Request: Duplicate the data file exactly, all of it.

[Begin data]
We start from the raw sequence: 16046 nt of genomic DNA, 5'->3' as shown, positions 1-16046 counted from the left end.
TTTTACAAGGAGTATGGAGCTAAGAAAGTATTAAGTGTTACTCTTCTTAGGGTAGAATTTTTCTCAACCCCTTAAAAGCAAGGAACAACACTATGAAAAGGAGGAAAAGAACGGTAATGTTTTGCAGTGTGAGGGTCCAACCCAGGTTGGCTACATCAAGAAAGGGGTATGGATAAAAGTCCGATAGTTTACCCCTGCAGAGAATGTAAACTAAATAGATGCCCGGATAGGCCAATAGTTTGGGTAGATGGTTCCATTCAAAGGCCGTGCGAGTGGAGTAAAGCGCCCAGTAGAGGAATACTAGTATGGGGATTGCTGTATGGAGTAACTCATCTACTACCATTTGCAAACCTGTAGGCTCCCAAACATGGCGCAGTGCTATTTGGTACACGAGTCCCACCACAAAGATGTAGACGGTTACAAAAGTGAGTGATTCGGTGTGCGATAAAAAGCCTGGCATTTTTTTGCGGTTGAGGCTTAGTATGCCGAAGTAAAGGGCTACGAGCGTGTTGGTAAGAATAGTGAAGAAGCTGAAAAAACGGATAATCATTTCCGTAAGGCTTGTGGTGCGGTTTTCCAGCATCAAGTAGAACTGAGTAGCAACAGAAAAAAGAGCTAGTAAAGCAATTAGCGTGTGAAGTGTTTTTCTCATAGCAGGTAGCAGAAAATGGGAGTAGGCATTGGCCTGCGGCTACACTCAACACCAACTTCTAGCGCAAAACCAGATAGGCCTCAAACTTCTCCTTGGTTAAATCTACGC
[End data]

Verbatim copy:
We start from the raw sequence: 16046 nt of genomic DNA, 5'->3' as shown, positions 1-16046 counted from the left end.
TTTTACAAGGAGTATGGAGCTAAGAAAGTATTAAGTGTTACTCTTCTTAGGGTAGAATTTTTCTCAACCCCTTAAAAGCAAGGAACAACACTATGAAAAGGAGGAAAAGAACGGTAATGTTTTGCAGTGTGAGGGTCCAACCCAGGTTGGCTACATCAAGAAAGGGGTATGGATAAAAGTCCGATAGTTTACCCCTGCAGAGAATGTAAACTAAATAGATGCCCGGATAGGCCAATAGTTTGGGTAGATGGTTCCATTCAAAGGCCGTGCGAGTGGAGTAAAGCGCCCAGTAGAGGAATACTAGTATGGGGATTGCTGTATGGAGTAACTCATCTACTACCATTTGCAAACCTGTAGGCTCCCAAACATGGCGCAGTGCTATTTGGTACACGAGTCCCACCACAAAGATGTAGACGGTTACAAAAGTGAGTGATTCGGTGTGCGATAAAAAGCCTGGCATTTTTTTGCGGTTGAGGCTTAGTATGCCGAAGTAAAGGGCTACGAGCGTGTTGGTAAGAATAGTGAAGAAGCTGAAAAAACGGATAATCATTTCCGTAAGGCTTGTGGTGCGGTTTTCCAGCATCAAGTAGAACTGAGTAGCAACAGAAAAAAGAGCTAGTAAAGCAATTAGCGTGTGAAGTGTTTTTCTCATAGCAGGTAGCAGAAAATGGGAGTAGGCATTGGCCTGCGGCTACACTCAACACCAACTTCTAGCGCAAAACCAGATAGGCCTCAAACTTCTCCTTGGTTAAATCTACGC